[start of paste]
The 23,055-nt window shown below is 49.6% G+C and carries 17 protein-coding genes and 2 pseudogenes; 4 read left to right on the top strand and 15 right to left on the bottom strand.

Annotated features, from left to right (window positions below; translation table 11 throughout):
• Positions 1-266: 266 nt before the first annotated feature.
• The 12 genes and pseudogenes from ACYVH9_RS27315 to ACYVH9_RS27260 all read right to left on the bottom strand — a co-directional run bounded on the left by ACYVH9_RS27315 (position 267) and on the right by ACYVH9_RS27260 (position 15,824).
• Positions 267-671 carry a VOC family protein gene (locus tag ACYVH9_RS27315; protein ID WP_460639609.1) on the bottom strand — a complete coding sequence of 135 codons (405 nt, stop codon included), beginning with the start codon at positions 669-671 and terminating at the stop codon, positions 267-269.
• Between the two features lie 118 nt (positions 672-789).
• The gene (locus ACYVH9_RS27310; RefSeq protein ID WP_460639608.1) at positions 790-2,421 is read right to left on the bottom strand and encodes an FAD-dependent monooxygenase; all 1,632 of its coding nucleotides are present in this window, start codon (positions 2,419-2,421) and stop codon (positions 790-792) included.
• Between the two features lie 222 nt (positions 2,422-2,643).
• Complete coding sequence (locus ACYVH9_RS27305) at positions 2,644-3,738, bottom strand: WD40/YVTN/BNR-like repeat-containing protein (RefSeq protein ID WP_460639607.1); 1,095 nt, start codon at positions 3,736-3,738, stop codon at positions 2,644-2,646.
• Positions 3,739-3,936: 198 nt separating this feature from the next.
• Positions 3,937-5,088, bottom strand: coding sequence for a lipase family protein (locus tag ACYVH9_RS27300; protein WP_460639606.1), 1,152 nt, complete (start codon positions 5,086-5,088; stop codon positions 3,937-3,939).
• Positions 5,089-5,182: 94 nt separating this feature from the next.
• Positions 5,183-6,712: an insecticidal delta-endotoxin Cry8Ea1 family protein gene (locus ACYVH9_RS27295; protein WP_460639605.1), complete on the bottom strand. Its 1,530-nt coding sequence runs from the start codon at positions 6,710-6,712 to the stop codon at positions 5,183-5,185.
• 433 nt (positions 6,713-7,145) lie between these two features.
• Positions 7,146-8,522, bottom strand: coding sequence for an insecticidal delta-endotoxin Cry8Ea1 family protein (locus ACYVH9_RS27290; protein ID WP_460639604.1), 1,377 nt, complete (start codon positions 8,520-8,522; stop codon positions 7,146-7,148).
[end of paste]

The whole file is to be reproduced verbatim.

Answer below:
The 23,055-nt window shown below is 49.6% G+C and carries 17 protein-coding genes and 2 pseudogenes; 4 read left to right on the top strand and 15 right to left on the bottom strand.

Annotated features, from left to right (window positions below; translation table 11 throughout):
• Positions 1-266: 266 nt before the first annotated feature.
• The 12 genes and pseudogenes from ACYVH9_RS27315 to ACYVH9_RS27260 all read right to left on the bottom strand — a co-directional run bounded on the left by ACYVH9_RS27315 (position 267) and on the right by ACYVH9_RS27260 (position 15,824).
• Positions 267-671 carry a VOC family protein gene (locus tag ACYVH9_RS27315; protein ID WP_460639609.1) on the bottom strand — a complete coding sequence of 135 codons (405 nt, stop codon included), beginning with the start codon at positions 669-671 and terminating at the stop codon, positions 267-269.
• Between the two features lie 118 nt (positions 672-789).
• The gene (locus ACYVH9_RS27310; RefSeq protein ID WP_460639608.1) at positions 790-2,421 is read right to left on the bottom strand and encodes an FAD-dependent monooxygenase; all 1,632 of its coding nucleotides are present in this window, start codon (positions 2,419-2,421) and stop codon (positions 790-792) included.
• Between the two features lie 222 nt (positions 2,422-2,643).
• Complete coding sequence (locus ACYVH9_RS27305) at positions 2,644-3,738, bottom strand: WD40/YVTN/BNR-like repeat-containing protein (RefSeq protein ID WP_460639607.1); 1,095 nt, start codon at positions 3,736-3,738, stop codon at positions 2,644-2,646.
• Positions 3,739-3,936: 198 nt separating this feature from the next.
• Positions 3,937-5,088, bottom strand: coding sequence for a lipase family protein (locus tag ACYVH9_RS27300; protein WP_460639606.1), 1,152 nt, complete (start codon positions 5,086-5,088; stop codon positions 3,937-3,939).
• Positions 5,089-5,182: 94 nt separating this feature from the next.
• Positions 5,183-6,712: an insecticidal delta-endotoxin Cry8Ea1 family protein gene (locus ACYVH9_RS27295; protein WP_460639605.1), complete on the bottom strand. Its 1,530-nt coding sequence runs from the start codon at positions 6,710-6,712 to the stop codon at positions 5,183-5,185.
• 433 nt (positions 6,713-7,145) lie between these two features.
• Positions 7,146-8,522, bottom strand: coding sequence for an insecticidal delta-endotoxin Cry8Ea1 family protein (locus ACYVH9_RS27290; protein ID WP_460639604.1), 1,377 nt, complete (start codon positions 8,520-8,522; stop codon positions 7,146-7,148).